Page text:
In January we kicked off the #STEMchat year with KitHub. Our topic was STEAM fun and learning in the year ahead. The official tagline of #STEMchat is bringing parents, educators and STEM professionals to share ideas and resources for raising STEM-loving kids, but I think always learning, always growing might be just as appropriate. Without fail, I always learn from STEMchat, and I meet great new Tweeps, to boot!
KitHub #STEMchat Recap
Here are a few of the new-to-me resources from the KitHub chat. I bet you’ll find at least one that’s new to you as well.
Teachers, do you know about Ed Camp? They are education-themed unconferences. That is, the participants create and share the conference content, which means these are usually low-cost events and a great source of peer-to-peer learning. Click the link to find one near you.
Maybe you’re an educator who likes to build her PLN without leaving home or school. If that’s the case, check out this list of education chats on Twitter. There are state-based chats, role-based chats, topic-centered chats, and more. It’s a long list!
I love this video from the LA Makerspace featuring their Scratch Squad/leap Boot Camp. It really drives home the message that once kids are exposed to free resources like Scratch, they not only learn to code, but they have so much fun doing it, that they naturally teach their friends and family in order to play together. And we all know that teaching is a great way to reinforce learning, so programs like this start a virtuous cycle.
One chatter advocated for makerspaces instead of screen time. Can I get an Amen? Click to see a few simple ideas for setting up a makerspace in your home to give your kids an appealing alternative to screen time. As you can see, you needn’t make over an entire room, just a small specially outfitted space with a few novel tinkering supplies can suffice. Setting up a home makespace doesn’t have to be a one-person job, letting your kids help design and set-up the space can be a project in itself. It’s said when kids help cook and prepare meals, they’re more interested in eating the outcome. I’m guessing that there’s a similar connection when it comes to a makerspace.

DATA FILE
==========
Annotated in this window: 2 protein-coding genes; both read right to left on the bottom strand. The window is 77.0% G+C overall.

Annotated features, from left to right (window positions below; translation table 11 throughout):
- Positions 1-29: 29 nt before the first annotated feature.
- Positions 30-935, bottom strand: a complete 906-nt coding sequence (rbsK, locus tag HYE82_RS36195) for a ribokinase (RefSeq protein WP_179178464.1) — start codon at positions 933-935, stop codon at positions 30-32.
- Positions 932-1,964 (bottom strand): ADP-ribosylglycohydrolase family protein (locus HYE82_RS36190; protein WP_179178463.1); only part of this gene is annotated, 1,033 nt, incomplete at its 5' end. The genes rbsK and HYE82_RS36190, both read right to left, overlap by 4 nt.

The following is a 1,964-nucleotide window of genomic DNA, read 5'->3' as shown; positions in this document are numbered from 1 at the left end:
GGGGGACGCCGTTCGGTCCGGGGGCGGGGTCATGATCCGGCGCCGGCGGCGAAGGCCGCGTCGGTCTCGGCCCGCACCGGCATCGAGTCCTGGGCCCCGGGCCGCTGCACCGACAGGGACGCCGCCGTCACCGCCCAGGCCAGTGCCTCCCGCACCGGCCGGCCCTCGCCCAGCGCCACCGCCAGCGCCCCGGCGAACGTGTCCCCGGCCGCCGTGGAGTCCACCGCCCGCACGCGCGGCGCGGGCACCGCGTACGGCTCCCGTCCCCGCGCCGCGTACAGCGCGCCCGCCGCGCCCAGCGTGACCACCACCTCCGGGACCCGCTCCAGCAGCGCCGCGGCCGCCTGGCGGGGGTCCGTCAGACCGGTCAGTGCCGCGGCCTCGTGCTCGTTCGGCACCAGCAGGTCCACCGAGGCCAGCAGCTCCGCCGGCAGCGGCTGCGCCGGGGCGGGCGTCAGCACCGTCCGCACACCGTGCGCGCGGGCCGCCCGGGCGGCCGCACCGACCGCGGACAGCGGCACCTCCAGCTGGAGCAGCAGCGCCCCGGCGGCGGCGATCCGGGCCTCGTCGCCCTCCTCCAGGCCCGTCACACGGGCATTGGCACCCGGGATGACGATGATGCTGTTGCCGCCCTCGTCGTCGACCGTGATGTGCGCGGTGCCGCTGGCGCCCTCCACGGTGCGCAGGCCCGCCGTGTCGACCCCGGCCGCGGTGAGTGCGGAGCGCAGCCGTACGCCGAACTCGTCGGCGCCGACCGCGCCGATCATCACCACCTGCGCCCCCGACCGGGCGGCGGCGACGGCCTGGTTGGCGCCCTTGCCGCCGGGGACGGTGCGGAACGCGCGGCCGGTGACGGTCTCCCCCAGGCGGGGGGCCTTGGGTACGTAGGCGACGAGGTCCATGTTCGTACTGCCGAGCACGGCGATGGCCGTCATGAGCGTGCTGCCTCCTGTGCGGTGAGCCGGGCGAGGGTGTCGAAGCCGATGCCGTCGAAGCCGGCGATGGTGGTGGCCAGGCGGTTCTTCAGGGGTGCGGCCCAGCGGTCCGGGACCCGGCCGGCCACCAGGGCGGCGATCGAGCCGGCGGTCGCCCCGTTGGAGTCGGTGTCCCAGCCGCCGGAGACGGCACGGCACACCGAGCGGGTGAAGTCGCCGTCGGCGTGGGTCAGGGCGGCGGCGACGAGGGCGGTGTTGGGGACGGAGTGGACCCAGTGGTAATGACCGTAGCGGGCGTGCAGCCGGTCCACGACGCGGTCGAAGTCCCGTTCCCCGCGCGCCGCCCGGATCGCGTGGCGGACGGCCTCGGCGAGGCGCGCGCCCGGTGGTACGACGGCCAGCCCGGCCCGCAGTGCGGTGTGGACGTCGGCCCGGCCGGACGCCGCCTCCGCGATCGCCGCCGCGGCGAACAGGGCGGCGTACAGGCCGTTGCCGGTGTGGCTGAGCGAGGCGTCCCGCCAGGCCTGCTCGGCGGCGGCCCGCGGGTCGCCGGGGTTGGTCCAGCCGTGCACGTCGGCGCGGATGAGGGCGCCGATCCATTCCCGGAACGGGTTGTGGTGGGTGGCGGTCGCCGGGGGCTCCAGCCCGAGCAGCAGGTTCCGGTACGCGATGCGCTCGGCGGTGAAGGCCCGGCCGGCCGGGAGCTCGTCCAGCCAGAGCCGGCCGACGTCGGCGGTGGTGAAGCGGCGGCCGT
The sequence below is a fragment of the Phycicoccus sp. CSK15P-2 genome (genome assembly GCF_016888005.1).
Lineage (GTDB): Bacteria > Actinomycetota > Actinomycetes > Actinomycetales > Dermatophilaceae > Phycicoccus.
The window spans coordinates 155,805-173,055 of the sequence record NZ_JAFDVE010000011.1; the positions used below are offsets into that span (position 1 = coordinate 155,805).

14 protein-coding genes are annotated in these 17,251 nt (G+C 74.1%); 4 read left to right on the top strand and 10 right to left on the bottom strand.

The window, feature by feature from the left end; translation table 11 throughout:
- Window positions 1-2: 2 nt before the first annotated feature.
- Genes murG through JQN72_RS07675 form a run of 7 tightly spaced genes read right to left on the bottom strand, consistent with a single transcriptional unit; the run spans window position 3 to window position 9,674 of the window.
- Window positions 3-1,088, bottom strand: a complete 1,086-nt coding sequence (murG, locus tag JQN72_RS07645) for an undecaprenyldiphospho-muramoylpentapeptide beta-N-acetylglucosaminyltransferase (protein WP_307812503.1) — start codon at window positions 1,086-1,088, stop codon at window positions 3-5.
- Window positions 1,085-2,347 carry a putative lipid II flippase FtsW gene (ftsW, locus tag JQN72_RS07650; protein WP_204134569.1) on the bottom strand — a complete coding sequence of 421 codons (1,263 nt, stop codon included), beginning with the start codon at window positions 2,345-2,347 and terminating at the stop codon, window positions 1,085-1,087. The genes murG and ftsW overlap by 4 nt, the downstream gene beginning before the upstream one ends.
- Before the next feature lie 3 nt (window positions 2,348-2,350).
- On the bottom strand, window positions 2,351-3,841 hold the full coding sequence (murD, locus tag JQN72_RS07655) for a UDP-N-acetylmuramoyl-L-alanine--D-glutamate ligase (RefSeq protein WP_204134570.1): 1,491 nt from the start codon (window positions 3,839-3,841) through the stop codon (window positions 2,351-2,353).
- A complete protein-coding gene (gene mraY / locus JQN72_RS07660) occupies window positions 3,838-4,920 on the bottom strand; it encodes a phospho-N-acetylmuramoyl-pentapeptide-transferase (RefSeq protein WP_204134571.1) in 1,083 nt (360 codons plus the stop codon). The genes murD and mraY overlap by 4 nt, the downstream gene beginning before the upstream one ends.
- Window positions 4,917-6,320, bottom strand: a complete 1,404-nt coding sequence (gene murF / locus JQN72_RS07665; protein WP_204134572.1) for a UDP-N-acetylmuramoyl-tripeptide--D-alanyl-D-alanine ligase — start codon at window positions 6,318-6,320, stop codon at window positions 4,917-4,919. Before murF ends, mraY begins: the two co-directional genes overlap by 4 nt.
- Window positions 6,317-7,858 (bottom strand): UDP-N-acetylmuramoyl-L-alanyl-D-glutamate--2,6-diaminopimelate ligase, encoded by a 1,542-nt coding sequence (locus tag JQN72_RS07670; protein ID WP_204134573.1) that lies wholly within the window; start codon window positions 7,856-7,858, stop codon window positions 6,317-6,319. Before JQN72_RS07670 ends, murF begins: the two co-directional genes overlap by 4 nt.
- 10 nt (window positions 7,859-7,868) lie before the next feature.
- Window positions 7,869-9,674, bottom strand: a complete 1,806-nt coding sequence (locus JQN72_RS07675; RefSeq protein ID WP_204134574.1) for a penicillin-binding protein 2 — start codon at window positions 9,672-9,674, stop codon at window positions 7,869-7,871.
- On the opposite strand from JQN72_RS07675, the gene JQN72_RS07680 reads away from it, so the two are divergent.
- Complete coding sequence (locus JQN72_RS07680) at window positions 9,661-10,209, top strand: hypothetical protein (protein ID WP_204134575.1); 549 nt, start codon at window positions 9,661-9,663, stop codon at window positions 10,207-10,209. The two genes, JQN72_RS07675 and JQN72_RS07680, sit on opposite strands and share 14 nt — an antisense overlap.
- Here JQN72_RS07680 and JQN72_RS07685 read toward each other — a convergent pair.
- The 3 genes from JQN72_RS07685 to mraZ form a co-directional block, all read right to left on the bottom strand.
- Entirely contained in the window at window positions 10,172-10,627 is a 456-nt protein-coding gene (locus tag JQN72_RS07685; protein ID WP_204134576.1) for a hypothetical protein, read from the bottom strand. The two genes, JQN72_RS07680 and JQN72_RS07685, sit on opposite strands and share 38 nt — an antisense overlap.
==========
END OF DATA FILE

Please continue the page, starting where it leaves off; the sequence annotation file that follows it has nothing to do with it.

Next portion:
Here is something that I believe was referred to as a makerspace brain dump on Evernote.
And here’s a neat project to put your 3D printer to good use, Enabling the Future.
This is a project that I definitely want to tackle in 2016: Fabrice Florin’s Wonderbox! A Wonderbox is a hyped up, super cool diorama or as he calls them, “small containers for magical experiences that anyone can create.” You grab a box before it hits the recycling pile, add in a few themed props and some electronic components like LEDs, small motors or buzzers and the materials you need to make simple circuits, like batteries and conductive materials. Take a look at his sample Wonderboxes, and follow these instructions to make your own.
If you’re a classroom teacher who wants to bring Wonderboxes or other cool STEAM projects to your classroom, KitHub has some great tips on securing funding to help that happen.
And, just for fun, here’s a fascinating bit about dogs as probiotics which came about as result of a side conversation about microbiomes.